The Renewable Fuels Association (RFA) is calling out Lowes for its “ditch ethanol” signage at stores. In a letter to Lowes CEO Robert Niblock, RFA CEO and President Bob Dinneen urged the removal of a sign appearing at several Midwest locations that inaccurately warn consumers not to use ethanol blends in small engines. Dinneen writes that the “Ditch the Ethanol” sign contains numerous statements that “are simply incorrect and are contrary to the very guidance found in the owner’s manuals on the shelves of your own stores.”
“We find the sign very troubling and are concerned with the massive amount of misinformation posted to ostensibly educate consumers,” said Dinneen. “We urge Lowe’s to remove the misleading sign, or else we may be forced to pursue legal efforts to prevent the further dissemination of false information to consumers.”
Ethanol burns hotter and wears out your small engine faster.
- Every small engine that you offer at Lowe’s was designed and engineered to run on ethanol blends up to 10% ethanol. If you read any small engine owner’s manual found at Lowe’s, you will see this fact, and that all warranties cover the use of ethanol blends up to 10% ethanol. If this sign was intended for higher blends of ethanol, it should be clarified, and also should be noted that any blend of ethanol in small engine applications would be illegal. This would include E15 and E85. All blends above 10% are clearly labeled at the pump to ensure consumers know that they are not purchasing E10 (or 10% ethanol).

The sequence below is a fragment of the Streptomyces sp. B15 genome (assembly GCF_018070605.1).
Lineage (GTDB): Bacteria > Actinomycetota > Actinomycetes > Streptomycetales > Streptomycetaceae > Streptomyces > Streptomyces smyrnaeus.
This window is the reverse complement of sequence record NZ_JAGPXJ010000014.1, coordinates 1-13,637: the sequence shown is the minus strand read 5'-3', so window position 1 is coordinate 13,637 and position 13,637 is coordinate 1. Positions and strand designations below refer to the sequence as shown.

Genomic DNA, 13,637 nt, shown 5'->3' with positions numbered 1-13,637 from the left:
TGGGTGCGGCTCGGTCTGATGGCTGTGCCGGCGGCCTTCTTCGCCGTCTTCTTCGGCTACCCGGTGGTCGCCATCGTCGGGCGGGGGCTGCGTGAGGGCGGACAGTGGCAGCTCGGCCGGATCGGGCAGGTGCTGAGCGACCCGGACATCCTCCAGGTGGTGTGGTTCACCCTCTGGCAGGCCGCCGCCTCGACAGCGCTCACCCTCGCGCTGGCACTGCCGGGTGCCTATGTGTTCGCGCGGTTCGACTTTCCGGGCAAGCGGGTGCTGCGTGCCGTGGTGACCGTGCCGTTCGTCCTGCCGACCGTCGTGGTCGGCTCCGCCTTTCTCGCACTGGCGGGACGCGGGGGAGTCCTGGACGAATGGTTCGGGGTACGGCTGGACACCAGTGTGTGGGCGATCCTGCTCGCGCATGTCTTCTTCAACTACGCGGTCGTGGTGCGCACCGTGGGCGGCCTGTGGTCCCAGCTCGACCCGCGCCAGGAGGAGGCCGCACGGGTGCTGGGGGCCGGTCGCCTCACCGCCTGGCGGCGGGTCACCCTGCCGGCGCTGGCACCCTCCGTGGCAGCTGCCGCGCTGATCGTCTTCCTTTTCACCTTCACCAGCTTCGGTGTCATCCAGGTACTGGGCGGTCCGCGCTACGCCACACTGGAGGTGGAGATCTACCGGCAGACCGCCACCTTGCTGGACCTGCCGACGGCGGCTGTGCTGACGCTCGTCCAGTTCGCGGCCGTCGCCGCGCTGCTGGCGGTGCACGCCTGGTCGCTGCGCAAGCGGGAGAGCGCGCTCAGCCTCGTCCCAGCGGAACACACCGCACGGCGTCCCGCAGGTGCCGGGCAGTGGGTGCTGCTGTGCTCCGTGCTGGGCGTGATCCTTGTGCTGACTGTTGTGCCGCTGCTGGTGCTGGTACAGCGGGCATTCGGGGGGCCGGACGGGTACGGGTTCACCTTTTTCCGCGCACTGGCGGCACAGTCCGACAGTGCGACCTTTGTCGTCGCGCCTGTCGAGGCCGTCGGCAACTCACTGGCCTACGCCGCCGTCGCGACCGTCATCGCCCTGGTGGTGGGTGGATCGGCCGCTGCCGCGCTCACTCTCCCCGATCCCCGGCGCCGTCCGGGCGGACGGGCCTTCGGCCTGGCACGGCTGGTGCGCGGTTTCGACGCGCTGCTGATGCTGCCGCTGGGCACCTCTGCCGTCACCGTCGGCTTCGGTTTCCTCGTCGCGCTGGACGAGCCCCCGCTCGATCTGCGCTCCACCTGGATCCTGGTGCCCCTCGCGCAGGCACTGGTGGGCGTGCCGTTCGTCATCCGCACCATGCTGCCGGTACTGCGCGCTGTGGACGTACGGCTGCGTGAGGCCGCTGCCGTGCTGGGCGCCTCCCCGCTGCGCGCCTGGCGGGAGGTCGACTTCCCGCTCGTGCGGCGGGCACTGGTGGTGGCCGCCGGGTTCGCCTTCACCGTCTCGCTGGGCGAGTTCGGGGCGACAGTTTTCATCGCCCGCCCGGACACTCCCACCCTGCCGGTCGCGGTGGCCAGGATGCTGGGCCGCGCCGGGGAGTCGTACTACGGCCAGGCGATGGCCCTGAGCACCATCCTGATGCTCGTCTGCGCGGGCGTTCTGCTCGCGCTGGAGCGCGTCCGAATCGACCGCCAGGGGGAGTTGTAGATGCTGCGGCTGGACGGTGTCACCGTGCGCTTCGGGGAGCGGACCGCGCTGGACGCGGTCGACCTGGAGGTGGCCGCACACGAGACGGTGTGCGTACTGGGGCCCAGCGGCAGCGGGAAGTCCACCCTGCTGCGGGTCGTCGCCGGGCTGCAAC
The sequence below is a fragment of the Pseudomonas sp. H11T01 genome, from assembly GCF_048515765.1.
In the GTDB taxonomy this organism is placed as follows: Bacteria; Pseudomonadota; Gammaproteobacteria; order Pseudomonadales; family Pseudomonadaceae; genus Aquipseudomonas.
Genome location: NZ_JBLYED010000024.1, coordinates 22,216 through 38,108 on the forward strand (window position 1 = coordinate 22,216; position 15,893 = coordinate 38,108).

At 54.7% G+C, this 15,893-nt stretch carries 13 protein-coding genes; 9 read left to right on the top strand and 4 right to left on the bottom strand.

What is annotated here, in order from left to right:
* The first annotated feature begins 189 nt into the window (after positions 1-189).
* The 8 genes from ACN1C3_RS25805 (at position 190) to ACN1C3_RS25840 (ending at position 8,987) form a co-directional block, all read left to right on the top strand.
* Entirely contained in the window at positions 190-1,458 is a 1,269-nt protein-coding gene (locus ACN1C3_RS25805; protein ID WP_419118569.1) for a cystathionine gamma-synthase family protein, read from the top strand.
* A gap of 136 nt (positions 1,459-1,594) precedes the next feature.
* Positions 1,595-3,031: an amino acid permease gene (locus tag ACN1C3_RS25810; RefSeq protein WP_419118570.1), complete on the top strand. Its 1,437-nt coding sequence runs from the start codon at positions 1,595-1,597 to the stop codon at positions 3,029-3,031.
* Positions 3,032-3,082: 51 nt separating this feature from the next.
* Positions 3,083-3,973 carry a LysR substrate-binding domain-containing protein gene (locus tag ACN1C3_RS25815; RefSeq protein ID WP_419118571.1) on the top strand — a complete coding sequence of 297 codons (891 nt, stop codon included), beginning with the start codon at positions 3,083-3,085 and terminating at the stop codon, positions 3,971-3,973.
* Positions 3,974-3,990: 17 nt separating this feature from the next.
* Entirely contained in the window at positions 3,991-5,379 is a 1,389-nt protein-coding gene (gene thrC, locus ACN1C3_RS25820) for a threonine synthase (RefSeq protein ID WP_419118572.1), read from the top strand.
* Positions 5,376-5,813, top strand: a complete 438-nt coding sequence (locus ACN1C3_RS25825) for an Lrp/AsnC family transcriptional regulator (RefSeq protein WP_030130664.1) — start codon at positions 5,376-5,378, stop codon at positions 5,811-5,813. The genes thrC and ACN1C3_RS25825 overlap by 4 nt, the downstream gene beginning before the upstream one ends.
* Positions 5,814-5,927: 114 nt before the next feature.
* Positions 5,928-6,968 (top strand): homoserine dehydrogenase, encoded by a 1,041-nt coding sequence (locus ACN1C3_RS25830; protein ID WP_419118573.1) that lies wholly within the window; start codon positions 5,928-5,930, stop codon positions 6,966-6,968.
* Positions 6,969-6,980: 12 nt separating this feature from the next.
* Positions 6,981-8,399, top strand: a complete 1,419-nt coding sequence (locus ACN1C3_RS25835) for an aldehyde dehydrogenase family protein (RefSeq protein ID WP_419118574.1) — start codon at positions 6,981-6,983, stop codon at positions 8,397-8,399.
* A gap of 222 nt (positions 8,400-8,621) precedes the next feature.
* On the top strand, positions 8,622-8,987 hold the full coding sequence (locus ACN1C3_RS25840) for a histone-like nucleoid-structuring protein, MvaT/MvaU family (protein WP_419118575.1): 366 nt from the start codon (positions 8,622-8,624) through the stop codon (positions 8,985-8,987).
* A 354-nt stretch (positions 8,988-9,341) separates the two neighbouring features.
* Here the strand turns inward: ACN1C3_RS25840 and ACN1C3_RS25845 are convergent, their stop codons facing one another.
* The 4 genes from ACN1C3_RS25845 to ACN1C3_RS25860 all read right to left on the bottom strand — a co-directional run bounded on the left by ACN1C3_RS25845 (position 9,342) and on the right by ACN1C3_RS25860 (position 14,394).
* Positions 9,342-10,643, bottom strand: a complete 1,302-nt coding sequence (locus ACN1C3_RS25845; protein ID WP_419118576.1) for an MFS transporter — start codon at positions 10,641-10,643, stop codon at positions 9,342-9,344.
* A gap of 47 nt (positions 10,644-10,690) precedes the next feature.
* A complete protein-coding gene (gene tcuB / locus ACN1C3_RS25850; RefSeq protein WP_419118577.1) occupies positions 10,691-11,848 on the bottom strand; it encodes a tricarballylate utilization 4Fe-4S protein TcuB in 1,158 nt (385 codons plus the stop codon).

- Ethanol blended gasoline does not wear out your engine faster, or the manufacturers could not offer warranty to cover today’s fuel. I have personally used E10 in all of my small engines for more than two decades, and have yet to have an issue. This statement makes it seem like Lowe’s has some unique insight and data on engine wear that the own manufacturers that make the engines do not. I highly doubt that is accurate.
Most pump gas contains 10% or more ethanol.
- It is true that most pump gas contains ethanol, but 10% ethanol or less, otherwise known as E10 (or fuel approved for all small engine use). Roughly 96% of all unleaded sold today contains 10% ethanol.
- There are only ~180 stations that sell E15 and ~3,400 stations that sell E85, both of which are not approved for small engines. But, these two higher blends are definitely not commonplace in the 140,000 retail fuel stations.”
“I am asking respectfully that Lowe’s work with us to remove this misleading signage at your stores immediately,” Dinneen concluded.